On the other hand, the opponents faced fewer injuries. In recent weeks, both Manchester City and Arsenal have seen their squads return to full strength after recovering from injuries, improving their performance.

 Meanwhile, Liverpool couldn’t deal with the tight schedule. Atalanta eliminated them from the Europa League, and they lost against a direct competitor. Furthermore, it led to a lack of morale, as seen in the surprise defeat in the Merseyside Derby (0-2). Liverpool’s descent into hell continued with a clumsy draw against West Ham (2-2). 

A Lack of Defensive Care

Liverpool’s defence is in shambles, as the last clean sheet in the Premier League dates back to January against Bournemouth (3-0). Since then, the Premier League hasn’t witnessed another clean sheet from the Reds, which starkly contrasts with their rivals Arsenal and Liverpool. This defensive frailty is a key reason why Jürgen Klopp’s team faltered in April.

The midfield has also been a major issue, failing to support the attack and defence. While capable of contributing offensively, the trade-off was absent, preventing the team from performing optimally. In many ways, a drop-off was expected, albeit not as stark and severe as it turned out. Liverpool followed the ‘don’t fix what ain’t broken’ motto but failed to realize something had broken. 

From the perspective of performance analytics, the warning signs were clear well before the visible decline began – the numbers don’t lie. Too often, Liverpool has trailed behind in the opening quarter of the ninety minutes, leading to a vulnerable side that still often managed to escape. However, justice has no mercy, and Liverpool eventually got what they had coming.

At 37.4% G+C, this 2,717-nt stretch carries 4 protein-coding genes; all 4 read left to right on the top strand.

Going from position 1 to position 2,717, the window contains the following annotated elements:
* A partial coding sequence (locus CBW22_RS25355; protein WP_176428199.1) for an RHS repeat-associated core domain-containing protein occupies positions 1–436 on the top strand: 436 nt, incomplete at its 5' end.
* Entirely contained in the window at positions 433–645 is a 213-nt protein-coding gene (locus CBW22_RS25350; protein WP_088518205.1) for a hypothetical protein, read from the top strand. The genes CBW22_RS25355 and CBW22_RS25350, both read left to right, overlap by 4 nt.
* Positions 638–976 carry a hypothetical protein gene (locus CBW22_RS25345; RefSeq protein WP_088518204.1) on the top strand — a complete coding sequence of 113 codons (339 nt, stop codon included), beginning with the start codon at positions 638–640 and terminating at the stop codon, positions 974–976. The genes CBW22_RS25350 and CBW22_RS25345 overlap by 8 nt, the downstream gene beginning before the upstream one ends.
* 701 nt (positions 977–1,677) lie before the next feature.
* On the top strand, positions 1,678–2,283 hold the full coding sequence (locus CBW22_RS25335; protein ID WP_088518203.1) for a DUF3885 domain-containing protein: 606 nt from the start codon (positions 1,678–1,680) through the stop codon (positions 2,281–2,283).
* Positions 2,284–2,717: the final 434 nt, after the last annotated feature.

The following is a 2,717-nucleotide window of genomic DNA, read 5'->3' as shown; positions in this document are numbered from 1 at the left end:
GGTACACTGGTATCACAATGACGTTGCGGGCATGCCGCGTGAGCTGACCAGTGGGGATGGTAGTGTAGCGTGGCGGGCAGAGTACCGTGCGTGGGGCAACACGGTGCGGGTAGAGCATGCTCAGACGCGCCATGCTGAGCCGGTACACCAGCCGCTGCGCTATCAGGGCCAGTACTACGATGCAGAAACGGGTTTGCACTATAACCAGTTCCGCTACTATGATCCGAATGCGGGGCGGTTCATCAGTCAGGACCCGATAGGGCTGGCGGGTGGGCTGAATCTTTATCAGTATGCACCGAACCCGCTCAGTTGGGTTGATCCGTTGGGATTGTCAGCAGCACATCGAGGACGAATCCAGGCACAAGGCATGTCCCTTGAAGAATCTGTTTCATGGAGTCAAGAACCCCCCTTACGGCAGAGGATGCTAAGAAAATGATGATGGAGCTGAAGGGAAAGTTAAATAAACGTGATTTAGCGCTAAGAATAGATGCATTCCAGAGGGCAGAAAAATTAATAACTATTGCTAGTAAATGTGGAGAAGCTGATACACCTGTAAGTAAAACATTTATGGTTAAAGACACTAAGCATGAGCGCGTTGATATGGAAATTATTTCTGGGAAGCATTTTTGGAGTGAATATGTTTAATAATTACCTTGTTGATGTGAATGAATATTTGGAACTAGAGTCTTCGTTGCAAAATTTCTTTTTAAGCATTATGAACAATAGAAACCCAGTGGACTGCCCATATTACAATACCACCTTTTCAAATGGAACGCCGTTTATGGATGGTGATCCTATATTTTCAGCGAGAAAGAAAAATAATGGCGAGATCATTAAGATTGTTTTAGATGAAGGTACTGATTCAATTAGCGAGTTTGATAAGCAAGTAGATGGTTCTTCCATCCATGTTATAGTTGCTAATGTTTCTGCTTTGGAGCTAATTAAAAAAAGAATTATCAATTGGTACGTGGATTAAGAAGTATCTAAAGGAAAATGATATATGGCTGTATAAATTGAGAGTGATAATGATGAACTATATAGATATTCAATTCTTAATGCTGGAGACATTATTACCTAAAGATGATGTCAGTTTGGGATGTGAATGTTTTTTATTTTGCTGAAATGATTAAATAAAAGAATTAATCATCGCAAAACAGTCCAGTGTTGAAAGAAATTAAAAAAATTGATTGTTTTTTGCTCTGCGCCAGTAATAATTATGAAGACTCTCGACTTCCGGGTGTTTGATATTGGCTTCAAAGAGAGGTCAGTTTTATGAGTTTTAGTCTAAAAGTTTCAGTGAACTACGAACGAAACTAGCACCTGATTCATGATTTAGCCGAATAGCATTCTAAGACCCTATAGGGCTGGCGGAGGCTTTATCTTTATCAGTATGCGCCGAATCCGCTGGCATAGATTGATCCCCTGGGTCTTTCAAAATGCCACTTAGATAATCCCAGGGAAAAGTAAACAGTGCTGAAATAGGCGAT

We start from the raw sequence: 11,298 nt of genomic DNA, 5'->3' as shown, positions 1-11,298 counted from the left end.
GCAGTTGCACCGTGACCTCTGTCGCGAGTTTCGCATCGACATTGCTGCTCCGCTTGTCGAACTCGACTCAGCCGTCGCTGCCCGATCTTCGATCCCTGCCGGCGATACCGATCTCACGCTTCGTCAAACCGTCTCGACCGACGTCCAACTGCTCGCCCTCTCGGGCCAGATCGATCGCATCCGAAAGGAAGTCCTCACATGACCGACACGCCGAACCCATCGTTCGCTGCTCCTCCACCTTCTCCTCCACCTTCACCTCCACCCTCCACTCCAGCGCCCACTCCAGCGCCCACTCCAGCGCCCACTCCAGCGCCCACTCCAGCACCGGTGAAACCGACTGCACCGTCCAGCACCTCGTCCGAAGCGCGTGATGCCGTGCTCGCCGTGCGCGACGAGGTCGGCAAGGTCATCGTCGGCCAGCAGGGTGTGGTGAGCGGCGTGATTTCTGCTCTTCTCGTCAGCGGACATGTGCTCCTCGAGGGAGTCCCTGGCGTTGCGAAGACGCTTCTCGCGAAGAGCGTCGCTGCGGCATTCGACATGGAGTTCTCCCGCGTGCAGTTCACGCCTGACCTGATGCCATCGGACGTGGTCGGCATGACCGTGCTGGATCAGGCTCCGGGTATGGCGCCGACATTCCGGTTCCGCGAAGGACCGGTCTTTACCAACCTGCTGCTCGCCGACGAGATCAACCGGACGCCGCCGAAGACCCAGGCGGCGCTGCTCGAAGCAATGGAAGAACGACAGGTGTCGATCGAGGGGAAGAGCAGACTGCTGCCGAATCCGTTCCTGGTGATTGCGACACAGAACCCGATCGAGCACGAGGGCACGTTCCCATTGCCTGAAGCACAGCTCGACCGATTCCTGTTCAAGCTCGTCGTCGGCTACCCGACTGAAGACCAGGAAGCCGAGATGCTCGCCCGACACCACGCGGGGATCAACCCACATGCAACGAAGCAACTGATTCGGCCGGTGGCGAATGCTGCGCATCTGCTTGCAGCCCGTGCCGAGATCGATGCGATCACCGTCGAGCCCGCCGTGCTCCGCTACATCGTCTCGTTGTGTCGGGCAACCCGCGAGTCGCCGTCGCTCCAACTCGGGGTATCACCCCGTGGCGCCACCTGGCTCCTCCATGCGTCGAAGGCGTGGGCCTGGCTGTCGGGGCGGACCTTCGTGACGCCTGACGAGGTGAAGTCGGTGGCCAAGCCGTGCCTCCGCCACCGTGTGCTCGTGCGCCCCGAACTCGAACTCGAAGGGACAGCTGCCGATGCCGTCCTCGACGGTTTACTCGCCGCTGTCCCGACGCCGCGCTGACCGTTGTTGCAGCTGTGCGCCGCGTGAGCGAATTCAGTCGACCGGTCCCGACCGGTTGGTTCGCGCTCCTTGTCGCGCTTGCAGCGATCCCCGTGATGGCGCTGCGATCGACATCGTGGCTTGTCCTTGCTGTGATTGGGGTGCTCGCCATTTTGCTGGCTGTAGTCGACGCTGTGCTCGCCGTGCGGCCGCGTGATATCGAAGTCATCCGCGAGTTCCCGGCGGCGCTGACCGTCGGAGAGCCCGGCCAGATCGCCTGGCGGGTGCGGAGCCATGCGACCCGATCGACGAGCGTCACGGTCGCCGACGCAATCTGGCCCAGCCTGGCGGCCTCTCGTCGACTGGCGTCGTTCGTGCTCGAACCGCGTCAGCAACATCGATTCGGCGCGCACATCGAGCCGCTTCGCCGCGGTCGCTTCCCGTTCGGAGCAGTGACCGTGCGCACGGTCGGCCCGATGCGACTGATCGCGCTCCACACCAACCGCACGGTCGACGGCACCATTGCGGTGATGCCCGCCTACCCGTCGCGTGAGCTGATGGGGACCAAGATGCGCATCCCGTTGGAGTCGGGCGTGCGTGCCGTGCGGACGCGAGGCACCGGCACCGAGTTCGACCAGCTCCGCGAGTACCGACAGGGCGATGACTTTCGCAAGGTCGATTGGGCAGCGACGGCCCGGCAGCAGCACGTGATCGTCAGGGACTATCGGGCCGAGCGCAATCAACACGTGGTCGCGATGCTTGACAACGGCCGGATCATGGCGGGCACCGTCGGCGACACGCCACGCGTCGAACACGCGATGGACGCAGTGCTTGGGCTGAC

Liverpool’s guideline was a broken thread, and the dopamine from comebacks is rarely healthy. Despite the signs, the Reds knew nothing else, so they continued, which led to a sharper decline than necessary.

A High-Quality Competition

Liverpool’s recent struggles, while notable, shouldn’t be viewed as a disaster or as a source of shame for the fans. But it was bound to happen in the world of probability. It is also a testament to the quality of Liverpool’s opponents, who have been enjoying life to the fullest extent. Both Manchester City and Arsenal are the antithesis of Liverpool’s culture, which leads to intense battles. 

The FSG group is known to be careful with how much money it invests in the club, and this year, it showed. Liverpool lacked funding and, therefore, played with a tighter squad. Especially on the offensive end, it meant playing with limited resources, making it easier for opponents to strategize effectively against them.

Liverpool was not supposed to be standing this high in the Premier League – but in the end, the course of justice finally arrived. The Football Gods avenged clubs that fell short against Liverpool and took matters into their own hands. If Liverpool wants to keep fighting in the future against the other giants, it will have to learn that too relying on dopamine is unsustainable – and that strategic investment in expanding the squad depth is vital.